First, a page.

. webuse grunfeld

. bys company: asreg invest mvalue kstock, wind(year 10) se

**Example 5: Reporting standard errors, fitted values and residuals**

. webuse grunfeld

. bys company: asreg invest mvalue kstock, wind(year 10) se fit

**Example 6: Reporting Newey-West standard errors with two lags**

. webuse grunfeld

. bys company: asreg invest mvalue kstock, wind(year 10) newey(2)

**See also these related posts**

MarkusSeptember 23, 2017 at 8:57 pmThank you for that neat program! Is there a way to use Newey West t statistics in the regression?

Thanks

Markus

spattahashimSeptember 25, 2017 at 11:59 pmThanks for your comments. asreg does not allow Newey West s-statistics right now, but I do plan to add more useful features to this program.

Attaullah ShahDecember 10, 2017 at 5:44 pmDear Markus, the newey option has been added to asreg now. You can update the version of asreg from ssc by

adoupdate asreg, update

GEORGE PEPPASJuly 25, 2018 at 7:17 amThank you for your help

I have used asreg in an unblalnced panel data.

How do I use Random Effects?

Attaullah ShahJuly 27, 2018 at 6:30 pmDear George, thanks for your inquiry. Actually,

asregcalculates OLS objects. However, you can use thextdatacommand to convert your data to a form suitable for random-effects estimation. After transformation, you can then apply asreg.Jyri KettunenNovember 29, 2018 at 2:10 pmHi,

Thank you for the wonderful program. It works like a charm.

I have a question regarding forward-looking moving-window regressions. How can we use asreg to calculate forward-looking moving-window regressions. In other words, for each observation, the next 100 observations are used in the regression.

Attaullah ShahNovember 29, 2018 at 10:13 pmForward looking window is not yet supported by asreg, but I am working on it and expect to add it in a year time.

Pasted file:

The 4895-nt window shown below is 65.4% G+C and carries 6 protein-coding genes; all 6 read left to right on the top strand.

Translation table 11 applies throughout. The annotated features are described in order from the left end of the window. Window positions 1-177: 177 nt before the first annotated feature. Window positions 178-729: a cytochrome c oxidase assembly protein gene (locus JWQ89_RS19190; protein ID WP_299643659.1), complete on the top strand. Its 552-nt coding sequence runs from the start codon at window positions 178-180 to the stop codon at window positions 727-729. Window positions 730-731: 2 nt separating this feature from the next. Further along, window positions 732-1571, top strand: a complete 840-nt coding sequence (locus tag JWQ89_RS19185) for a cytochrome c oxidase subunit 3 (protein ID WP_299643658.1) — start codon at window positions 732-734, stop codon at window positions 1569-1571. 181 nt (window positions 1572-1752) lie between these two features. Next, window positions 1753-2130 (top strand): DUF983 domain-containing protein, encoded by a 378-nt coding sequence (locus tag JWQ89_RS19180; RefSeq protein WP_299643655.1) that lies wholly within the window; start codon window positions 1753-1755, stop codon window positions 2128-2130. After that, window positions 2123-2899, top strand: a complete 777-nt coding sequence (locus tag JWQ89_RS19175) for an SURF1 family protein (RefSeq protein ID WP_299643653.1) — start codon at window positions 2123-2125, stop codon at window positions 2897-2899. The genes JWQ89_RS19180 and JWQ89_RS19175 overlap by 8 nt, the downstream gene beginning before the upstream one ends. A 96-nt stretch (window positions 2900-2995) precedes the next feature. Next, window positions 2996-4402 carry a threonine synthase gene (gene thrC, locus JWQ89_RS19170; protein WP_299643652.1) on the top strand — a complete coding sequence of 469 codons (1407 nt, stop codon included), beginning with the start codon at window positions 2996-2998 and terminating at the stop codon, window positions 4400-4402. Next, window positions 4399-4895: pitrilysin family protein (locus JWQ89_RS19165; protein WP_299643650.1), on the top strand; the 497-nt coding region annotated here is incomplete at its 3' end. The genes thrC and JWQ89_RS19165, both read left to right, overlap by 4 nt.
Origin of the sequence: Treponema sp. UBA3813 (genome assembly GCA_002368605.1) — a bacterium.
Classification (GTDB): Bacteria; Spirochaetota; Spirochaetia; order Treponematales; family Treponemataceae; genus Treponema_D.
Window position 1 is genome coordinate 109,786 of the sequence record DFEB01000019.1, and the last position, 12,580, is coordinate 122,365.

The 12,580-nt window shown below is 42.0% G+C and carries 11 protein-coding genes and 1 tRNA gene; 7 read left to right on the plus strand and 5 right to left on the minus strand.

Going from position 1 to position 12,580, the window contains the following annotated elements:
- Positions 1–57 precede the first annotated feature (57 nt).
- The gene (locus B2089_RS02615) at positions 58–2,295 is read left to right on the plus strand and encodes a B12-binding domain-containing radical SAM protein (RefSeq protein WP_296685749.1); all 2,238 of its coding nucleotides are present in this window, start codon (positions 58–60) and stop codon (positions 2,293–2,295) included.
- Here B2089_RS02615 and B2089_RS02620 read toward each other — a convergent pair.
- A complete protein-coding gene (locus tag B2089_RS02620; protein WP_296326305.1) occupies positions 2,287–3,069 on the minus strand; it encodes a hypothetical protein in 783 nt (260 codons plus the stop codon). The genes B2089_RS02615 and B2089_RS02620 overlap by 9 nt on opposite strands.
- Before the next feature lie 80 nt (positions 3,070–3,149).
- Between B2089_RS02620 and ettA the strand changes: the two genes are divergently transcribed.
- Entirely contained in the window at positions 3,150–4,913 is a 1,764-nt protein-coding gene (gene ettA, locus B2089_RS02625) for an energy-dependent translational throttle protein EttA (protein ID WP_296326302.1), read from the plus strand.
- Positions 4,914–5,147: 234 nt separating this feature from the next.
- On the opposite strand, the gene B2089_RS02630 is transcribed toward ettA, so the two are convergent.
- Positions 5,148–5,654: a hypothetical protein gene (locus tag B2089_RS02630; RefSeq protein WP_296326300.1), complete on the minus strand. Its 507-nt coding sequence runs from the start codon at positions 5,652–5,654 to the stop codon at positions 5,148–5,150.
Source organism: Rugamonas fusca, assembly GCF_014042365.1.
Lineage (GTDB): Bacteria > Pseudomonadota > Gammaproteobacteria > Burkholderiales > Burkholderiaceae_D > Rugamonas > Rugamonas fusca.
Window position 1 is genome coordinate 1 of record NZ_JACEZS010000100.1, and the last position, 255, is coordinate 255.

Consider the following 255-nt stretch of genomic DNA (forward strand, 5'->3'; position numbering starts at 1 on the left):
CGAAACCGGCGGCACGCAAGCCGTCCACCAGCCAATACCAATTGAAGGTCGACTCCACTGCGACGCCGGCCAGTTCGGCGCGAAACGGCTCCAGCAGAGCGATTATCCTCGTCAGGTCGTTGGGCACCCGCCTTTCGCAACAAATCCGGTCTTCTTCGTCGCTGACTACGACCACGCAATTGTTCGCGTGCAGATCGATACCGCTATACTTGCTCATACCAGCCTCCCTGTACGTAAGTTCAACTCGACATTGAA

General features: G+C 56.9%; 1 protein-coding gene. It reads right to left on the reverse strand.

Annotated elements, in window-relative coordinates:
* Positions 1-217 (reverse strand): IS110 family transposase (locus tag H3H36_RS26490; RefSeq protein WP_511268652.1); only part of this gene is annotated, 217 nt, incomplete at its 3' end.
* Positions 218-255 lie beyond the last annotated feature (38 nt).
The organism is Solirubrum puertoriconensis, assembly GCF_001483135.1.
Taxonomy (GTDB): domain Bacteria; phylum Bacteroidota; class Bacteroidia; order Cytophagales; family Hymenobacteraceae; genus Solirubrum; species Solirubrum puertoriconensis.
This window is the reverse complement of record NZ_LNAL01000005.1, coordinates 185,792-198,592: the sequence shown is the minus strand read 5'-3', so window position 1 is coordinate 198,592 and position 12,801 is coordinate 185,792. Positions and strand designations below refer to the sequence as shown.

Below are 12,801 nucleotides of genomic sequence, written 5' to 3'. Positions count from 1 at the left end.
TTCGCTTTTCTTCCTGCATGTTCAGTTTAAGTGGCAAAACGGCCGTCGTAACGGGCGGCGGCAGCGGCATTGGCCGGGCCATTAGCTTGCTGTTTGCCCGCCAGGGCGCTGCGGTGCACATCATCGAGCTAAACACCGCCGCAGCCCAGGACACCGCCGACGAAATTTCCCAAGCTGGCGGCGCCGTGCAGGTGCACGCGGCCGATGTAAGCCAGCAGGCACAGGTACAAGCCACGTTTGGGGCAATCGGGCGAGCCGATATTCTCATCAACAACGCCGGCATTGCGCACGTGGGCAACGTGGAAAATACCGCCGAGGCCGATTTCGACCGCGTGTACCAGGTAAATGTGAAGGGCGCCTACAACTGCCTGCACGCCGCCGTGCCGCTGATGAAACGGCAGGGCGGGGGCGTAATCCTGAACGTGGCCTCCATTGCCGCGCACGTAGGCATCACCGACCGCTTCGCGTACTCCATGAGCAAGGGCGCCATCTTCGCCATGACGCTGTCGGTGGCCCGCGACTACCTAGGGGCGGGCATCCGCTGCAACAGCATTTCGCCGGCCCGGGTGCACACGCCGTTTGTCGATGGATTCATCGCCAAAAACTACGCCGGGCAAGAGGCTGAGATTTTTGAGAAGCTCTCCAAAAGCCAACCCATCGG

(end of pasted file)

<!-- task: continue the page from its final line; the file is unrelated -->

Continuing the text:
XiFebruary 13, 2019 at 2:49 amDear Prof. Attaullah

Thanks for this magnificent work. asreg is the most efficient command for loop syntax I have ever seen!

However, my work requires the demonstration of t-static and p-value based on Newey regression. It there a option to put it off?

Looking forward to your enlightenment.

Respectfully yours

Xi

Attaullah ShahFebruary 13, 2019 at 12:39 pmXi

Thanks for your kind words. asreg can estimate newey regression when you invoke the option newey(#) after comma, where # refers to an integer value for lag selection. The newey option works great with time series data, I have not tested it using panel data.

Concerning the t-values and p-values, I discuss these in detail in this post. Kindly read it and comment on it.

For newey regression, consider the following example

XiFebruary 14, 2019 at 2:40 amHello Prof Attaullah Shah

I already construct my panel and I want to apply rolling windows for previous 36 moth on every fund I collected to obtain each fund’s rolling window alpha. I already watched your tutorial of rolling windows on YouTube but the results gave me various values of beta that I do not how to interpret and implement. The commands I applied show as below :

-gen mofd = mofd(date)

-gen year = year(date)

-bys id: asreg (excessive ret) (my proxies), wind (mofd 36) {or year 3}

Looking forward to your reply

PeterMay 12, 2020 at 10:25 pmDear professor Attaullah

I have used your asreg command to calculate rolling idiosyncratic volatility by the standard deviation of the residuals, with great succes running rolling CAPM regressions. Is it possible to calculate total volatility using your asreg command aswel?

best regards

Peter

Attaullah ShahMay 12, 2020 at 11:05 pmPeter

I am not sure how you are calculating the total volatility. If you are doing that with a simple standard deviation, then you can use asrol. More on asrol can be read here https://fintechprofessor.com/stata-programs/asrol-rolling-window-and-by-groups-statistics-in-stata/